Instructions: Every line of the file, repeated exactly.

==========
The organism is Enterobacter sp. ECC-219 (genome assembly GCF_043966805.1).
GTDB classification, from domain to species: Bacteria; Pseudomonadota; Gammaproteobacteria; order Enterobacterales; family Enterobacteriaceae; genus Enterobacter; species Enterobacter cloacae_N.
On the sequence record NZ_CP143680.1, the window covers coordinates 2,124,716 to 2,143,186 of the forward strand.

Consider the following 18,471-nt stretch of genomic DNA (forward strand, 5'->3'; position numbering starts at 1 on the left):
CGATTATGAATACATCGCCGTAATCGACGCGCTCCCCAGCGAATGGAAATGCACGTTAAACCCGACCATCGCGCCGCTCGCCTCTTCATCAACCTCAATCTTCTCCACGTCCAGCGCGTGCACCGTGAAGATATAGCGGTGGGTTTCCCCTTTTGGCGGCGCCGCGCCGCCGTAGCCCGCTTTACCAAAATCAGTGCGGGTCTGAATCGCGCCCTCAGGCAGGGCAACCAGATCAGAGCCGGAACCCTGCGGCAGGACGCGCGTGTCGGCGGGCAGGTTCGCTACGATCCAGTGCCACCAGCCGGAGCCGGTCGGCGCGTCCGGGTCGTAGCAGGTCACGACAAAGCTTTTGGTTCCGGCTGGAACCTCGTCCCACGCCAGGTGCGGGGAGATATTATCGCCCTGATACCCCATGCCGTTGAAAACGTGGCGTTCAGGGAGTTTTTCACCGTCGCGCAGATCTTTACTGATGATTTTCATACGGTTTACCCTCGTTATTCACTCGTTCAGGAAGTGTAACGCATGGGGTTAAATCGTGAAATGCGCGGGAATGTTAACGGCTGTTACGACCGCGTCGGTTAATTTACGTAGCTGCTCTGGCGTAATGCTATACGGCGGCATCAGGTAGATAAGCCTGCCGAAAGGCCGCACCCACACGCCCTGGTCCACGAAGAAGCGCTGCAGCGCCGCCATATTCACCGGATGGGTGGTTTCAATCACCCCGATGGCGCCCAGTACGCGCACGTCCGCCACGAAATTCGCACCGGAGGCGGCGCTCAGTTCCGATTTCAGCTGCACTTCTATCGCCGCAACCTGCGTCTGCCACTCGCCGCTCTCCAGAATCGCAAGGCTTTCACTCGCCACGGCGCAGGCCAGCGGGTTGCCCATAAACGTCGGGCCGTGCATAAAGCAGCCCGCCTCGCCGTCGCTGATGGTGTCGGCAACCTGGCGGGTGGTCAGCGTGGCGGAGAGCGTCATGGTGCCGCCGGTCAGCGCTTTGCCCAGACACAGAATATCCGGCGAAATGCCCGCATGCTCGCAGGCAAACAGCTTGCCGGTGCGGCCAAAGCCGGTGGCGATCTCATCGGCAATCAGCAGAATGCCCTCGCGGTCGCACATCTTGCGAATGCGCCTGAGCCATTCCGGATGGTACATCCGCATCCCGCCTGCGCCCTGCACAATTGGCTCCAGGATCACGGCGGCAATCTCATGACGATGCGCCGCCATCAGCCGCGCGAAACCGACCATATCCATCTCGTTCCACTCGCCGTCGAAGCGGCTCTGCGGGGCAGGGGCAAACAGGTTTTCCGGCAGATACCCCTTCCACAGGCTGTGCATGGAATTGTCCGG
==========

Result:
The organism is Enterobacter sp. ECC-219 (genome assembly GCF_043966805.1).
GTDB classification, from domain to species: Bacteria; Pseudomonadota; Gammaproteobacteria; order Enterobacterales; family Enterobacteriaceae; genus Enterobacter; species Enterobacter cloacae_N.
On the sequence record NZ_CP143680.1, the window covers coordinates 2,124,716 to 2,143,186 of the forward strand.

Consider the following 18,471-nt stretch of genomic DNA (forward strand, 5'->3'; position numbering starts at 1 on the left):
CGATTATGAATACATCGCCGTAATCGACGCGCTCCCCAGCGAATGGAAATGCACGTTAAACCCGACCATCGCGCCGCTCGCCTCTTCATCAACCTCAATCTTCTCCACGTCCAGCGCGTGCACCGTGAAGATATAGCGGTGGGTTTCCCCTTTTGGCGGCGCCGCGCCGCCGTAGCCCGCTTTACCAAAATCAGTGCGGGTCTGAATCGCGCCCTCAGGCAGGGCAACCAGATCAGAGCCGGAACCCTGCGGCAGGACGCGCGTGTCGGCGGGCAGGTTCGCTACGATCCAGTGCCACCAGCCGGAGCCGGTCGGCGCGTCCGGGTCGTAGCAGGTCACGACAAAGCTTTTGGTTCCGGCTGGAACCTCGTCCCACGCCAGGTGCGGGGAGATATTATCGCCCTGATACCCCATGCCGTTGAAAACGTGGCGTTCAGGGAGTTTTTCACCGTCGCGCAGATCTTTACTGATGATTTTCATACGGTTTACCCTCGTTATTCACTCGTTCAGGAAGTGTAACGCATGGGGTTAAATCGTGAAATGCGCGGGAATGTTAACGGCTGTTACGACCGCGTCGGTTAATTTACGTAGCTGCTCTGGCGTAATGCTATACGGCGGCATCAGGTAGATAAGCCTGCCGAAAGGCCGCACCCACACGCCCTGGTCCACGAAGAAGCGCTGCAGCGCCGCCATATTCACCGGATGGGTGGTTTCAATCACCCCGATGGCGCCCAGTACGCGCACGTCCGCCACGAAATTCGCACCGGAGGCGGCGCTCAGTTCCGATTTCAGCTGCACTTCTATCGCCGCAACCTGCGTCTGCCACTCGCCGCTCTCCAGAATCGCAAGGCTTTCACTCGCCACGGCGCAGGCCAGCGGGTTGCCCATAAACGTCGGGCCGTGCATAAAGCAGCCCGCCTCGCCGTCGCTGATGGTGTCGGCAACCTGGCGGGTGGTCAGCGTGGCGGAGAGCGTCATGGTGCCGCCGGTCAGCGCTTTGCCCAGACACAGAATATCCGGCGAAATGCCCGCATGCTCGCAGGCAAACAGCTTGCCGGTGCGGCCAAAGCCGGTGGCGATCTCATCGGCAATCAGCAGAATGCCCTCGCGGTCGCACATCTTGCGAATGCGCCTGAGCCATTCCGGATGGTACATCCGCATCCCGCCTGCGCCCTGCACAATTGGCTCCAGGATCACGGCGGCAATCTCATGACGATGCGCCGCCATCAGCCGCGCGAAACCGACCATATCCATCTCGTTCCACTCGCCGTCGAAGCGGCTCTGCGGGGCAGGGGCAAACAGGTTTTCCGGCAGATACCCCTTCCACAGGCTGTGCATGGAATTGTCCGG